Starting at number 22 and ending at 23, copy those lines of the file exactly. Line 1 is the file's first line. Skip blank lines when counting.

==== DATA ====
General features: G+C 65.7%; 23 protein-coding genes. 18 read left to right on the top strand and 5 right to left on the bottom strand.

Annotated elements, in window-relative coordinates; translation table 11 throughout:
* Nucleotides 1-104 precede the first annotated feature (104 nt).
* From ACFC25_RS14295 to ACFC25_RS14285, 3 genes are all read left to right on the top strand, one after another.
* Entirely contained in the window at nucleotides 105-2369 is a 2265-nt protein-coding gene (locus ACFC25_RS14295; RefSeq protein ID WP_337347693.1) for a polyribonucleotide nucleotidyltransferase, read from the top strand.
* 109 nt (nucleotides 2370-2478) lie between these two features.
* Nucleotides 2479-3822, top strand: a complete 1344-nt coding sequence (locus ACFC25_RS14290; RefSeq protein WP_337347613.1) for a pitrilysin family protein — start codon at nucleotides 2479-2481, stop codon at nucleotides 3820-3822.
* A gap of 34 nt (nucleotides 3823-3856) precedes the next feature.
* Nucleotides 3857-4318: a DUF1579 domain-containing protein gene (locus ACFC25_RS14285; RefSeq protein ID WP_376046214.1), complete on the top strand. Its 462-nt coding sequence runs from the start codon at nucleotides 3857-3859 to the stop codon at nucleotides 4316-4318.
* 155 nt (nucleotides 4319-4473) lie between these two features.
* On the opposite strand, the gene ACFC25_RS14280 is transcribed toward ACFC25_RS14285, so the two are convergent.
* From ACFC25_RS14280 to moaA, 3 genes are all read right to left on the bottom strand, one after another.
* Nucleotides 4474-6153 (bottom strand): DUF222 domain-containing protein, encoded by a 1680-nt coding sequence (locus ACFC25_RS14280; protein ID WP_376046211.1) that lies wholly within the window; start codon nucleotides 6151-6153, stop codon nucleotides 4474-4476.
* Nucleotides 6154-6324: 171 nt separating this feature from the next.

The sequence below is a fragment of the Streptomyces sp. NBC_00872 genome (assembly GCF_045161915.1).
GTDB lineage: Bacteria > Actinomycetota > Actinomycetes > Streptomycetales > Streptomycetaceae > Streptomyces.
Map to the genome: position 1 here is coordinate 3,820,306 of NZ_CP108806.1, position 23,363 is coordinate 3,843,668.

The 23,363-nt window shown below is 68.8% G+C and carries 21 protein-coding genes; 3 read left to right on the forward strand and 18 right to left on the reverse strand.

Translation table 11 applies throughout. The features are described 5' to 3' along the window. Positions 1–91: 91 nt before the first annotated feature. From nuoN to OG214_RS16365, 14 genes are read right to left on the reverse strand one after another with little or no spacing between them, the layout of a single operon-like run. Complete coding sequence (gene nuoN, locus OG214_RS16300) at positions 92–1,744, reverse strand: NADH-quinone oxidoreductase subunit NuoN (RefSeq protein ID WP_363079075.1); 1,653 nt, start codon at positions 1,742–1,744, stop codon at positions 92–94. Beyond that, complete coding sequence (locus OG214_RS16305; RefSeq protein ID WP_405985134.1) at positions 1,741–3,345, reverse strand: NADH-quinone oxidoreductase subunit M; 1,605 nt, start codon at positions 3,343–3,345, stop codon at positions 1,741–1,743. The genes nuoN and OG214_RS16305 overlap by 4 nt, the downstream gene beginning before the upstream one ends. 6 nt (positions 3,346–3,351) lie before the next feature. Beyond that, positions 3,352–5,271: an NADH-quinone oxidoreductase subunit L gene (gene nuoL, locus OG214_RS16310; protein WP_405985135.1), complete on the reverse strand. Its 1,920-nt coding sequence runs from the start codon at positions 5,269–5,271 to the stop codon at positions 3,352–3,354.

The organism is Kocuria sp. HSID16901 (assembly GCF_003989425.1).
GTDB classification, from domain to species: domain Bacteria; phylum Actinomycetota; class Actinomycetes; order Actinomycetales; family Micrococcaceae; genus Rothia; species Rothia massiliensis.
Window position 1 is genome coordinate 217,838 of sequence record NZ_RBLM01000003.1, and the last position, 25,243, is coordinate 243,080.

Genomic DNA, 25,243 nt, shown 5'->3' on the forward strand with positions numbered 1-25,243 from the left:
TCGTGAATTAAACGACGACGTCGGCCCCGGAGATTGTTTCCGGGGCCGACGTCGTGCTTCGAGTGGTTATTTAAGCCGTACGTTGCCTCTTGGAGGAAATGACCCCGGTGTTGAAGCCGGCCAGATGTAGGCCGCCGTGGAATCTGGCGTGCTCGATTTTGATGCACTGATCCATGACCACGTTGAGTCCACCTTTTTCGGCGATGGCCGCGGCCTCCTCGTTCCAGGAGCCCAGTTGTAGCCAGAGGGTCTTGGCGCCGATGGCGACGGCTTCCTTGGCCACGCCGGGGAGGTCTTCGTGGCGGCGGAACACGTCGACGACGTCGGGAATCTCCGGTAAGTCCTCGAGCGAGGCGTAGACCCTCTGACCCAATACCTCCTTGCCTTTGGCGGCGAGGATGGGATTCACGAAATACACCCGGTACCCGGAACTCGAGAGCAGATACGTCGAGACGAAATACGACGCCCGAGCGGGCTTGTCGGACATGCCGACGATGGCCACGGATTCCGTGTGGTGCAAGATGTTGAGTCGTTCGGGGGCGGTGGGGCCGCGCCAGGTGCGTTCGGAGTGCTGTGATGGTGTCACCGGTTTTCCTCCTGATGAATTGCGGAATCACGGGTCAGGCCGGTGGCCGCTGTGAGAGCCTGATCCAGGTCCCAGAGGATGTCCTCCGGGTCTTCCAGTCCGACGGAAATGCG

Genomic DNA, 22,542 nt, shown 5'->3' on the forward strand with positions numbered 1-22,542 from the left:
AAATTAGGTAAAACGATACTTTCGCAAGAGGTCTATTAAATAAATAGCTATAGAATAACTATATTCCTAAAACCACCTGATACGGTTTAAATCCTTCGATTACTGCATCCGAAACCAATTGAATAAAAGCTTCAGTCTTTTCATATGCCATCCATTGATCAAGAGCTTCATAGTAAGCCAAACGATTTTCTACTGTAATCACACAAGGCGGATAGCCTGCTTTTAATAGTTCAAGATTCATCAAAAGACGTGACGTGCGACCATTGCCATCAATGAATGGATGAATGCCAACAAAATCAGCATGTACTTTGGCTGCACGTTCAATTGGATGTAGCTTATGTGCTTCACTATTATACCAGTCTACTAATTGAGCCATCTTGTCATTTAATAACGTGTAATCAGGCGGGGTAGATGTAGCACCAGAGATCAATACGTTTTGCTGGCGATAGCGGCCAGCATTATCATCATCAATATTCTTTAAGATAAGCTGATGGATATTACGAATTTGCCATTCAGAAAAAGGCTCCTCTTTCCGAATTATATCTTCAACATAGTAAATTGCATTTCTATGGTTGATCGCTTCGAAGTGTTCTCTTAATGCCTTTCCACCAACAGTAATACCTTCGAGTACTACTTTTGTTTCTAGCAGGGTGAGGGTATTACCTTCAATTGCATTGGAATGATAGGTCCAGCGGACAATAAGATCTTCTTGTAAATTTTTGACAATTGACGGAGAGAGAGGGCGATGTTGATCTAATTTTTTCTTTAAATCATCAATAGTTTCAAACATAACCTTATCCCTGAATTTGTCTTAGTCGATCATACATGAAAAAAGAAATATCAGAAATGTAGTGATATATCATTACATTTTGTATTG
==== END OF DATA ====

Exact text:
Window position 1 is genome coordinate 217,838 of sequence record NZ_RBLM01000003.1, and the last position, 25,243, is coordinate 243,080.

Genomic DNA, 25,243 nt, shown 5'->3' on the forward strand with positions numbered 1-25,243 from the left: